The boundary between Delaware and Maryland was originally
set to be the line dividing rainfall that flowed into the Chesapeake Bay
from rainfall that flowed into the Delaware River and Bay.
This MD-DE Divide is shown as a broad serpentine line on the map below.
Travel in the 1700s was primarily by water, so the people who settled west of the MD-DE Divide came primarily from either direct immigration through an Eastern shore Maryland port or moved from what is now Maryland while those who settled east of the MD-DE Divide, especially in New Castle and Kent counties, came primarily from direect immigration through a Delaware port or moved from Pennsylvania and New Jersey.
Before 1764, when a team of British surveyors led by Mason and Dixon set the western and southern borders for Delaware, deeds for land in the shaded area of the map below [* Yes we need a new map here, since the shading is not present in the image below *] were often granted by Maryland, which claimed all of present Delaware as "Durham Co."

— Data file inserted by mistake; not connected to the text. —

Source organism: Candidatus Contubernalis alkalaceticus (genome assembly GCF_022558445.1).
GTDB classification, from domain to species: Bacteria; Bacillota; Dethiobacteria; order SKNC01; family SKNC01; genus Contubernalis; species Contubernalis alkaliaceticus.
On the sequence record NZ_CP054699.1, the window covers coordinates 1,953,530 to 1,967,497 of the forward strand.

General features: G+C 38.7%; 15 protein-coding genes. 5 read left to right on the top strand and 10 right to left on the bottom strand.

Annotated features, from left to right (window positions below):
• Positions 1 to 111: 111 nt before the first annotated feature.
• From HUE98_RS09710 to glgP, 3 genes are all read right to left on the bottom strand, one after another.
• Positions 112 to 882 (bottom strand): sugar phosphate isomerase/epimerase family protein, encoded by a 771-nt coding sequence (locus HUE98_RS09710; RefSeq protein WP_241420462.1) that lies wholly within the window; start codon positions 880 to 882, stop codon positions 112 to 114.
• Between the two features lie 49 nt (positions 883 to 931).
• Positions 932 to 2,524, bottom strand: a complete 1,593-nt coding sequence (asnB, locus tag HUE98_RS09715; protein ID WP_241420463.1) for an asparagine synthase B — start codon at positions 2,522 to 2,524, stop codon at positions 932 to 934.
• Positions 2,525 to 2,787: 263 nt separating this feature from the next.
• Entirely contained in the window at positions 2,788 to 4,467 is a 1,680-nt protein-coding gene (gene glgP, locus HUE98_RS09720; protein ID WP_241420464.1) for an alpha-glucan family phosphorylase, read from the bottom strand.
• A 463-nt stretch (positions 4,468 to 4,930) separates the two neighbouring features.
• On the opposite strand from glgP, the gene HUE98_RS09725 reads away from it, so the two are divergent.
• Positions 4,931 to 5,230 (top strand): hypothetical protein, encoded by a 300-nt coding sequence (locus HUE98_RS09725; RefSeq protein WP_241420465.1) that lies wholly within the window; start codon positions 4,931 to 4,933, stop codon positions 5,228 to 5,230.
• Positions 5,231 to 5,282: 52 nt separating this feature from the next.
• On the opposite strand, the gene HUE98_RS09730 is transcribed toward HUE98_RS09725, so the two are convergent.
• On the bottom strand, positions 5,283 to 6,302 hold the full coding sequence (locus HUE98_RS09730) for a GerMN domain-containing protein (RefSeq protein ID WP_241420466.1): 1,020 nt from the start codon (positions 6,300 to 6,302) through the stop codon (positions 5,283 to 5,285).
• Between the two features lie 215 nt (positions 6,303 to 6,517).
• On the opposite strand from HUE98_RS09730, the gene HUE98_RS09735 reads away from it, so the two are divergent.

The borders of the Delaware hundreds (see the page on Delaware's Hundreds) as they had evolved by 1775 remained unchanged until 1830, but they were sometimes designated by more than one name; for example. Dover Hundred was also called St. Jones Hundred and Broadkill Hundred was also called Broadkiln Hundred
CREDITS: The "Delaware Divide" map appears on page 51 of the Delaware Genealogical Research Guide - 2nd edition (1997) and was taken from the Delaware Geological Survey (Newark DE). The shaded area for Maryland deeds was designated by George L. Caley, and the dashed-line boundaries for hundreds and counties were added by Thomas P. Doherty.